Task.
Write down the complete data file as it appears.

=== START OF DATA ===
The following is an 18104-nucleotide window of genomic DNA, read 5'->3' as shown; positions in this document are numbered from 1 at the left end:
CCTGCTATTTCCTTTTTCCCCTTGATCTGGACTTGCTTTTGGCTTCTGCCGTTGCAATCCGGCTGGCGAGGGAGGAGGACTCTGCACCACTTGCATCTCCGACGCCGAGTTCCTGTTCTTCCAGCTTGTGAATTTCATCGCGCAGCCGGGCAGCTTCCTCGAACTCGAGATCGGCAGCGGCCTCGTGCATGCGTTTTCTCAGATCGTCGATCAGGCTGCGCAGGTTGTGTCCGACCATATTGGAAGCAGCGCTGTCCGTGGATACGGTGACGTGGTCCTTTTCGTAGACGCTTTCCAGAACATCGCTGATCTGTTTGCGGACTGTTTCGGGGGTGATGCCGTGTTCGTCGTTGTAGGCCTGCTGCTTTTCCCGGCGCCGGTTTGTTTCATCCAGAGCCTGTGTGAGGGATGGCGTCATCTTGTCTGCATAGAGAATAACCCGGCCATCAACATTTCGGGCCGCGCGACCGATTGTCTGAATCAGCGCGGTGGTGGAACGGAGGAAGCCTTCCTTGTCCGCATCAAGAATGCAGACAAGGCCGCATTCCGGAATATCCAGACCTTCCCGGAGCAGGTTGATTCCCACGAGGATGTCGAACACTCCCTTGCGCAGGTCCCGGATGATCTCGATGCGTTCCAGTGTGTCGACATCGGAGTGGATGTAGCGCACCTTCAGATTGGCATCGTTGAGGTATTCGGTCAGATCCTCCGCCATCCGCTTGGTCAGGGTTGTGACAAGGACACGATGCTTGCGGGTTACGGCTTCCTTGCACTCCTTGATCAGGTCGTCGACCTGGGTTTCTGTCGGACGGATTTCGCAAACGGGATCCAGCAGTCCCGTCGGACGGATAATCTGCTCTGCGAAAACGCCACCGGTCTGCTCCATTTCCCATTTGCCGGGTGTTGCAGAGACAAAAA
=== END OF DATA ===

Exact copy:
The following is an 18104-nucleotide window of genomic DNA, read 5'->3' as shown; positions in this document are numbered from 1 at the left end:
CCTGCTATTTCCTTTTTCCCCTTGATCTGGACTTGCTTTTGGCTTCTGCCGTTGCAATCCGGCTGGCGAGGGAGGAGGACTCTGCACCACTTGCATCTCCGACGCCGAGTTCCTGTTCTTCCAGCTTGTGAATTTCATCGCGCAGCCGGGCAGCTTCCTCGAACTCGAGATCGGCAGCGGCCTCGTGCATGCGTTTTCTCAGATCGTCGATCAGGCTGCGCAGGTTGTGTCCGACCATATTGGAAGCAGCGCTGTCCGTGGATACGGTGACGTGGTCCTTTTCGTAGACGCTTTCCAGAACATCGCTGATCTGTTTGCGGACTGTTTCGGGGGTGATGCCGTGTTCGTCGTTGTAGGCCTGCTGCTTTTCCCGGCGCCGGTTTGTTTCATCCAGAGCCTGTGTGAGGGATGGCGTCATCTTGTCTGCATAGAGAATAACCCGGCCATCAACATTTCGGGCCGCGCGACCGATTGTCTGAATCAGCGCGGTGGTGGAACGGAGGAAGCCTTCCTTGTCCGCATCAAGAATGCAGACAAGGCCGCATTCCGGAATATCCAGACCTTCCCGGAGCAGGTTGATTCCCACGAGGATGTCGAACACTCCCTTGCGCAGGTCCCGGATGATCTCGATGCGTTCCAGTGTGTCGACATCGGAGTGGATGTAGCGCACCTTCAGATTGGCATCGTTGAGGTATTCGGTCAGATCCTCCGCCATCCGCTTGGTCAGGGTTGTGACAAGGACACGATGCTTGCGGGTTACGGCTTCCTTGCACTCCTTGATCAGGTCGTCGACCTGGGTTTCTGTCGGACGGATTTCGCAAACGGGATCCAGCAGTCCCGTCGGACGGATAATCTGCTCTGCGAAAACGCCACCGGTCTGCTCCATTTCCCATTTGCCGGGTGTTGCAGAGACAAAAA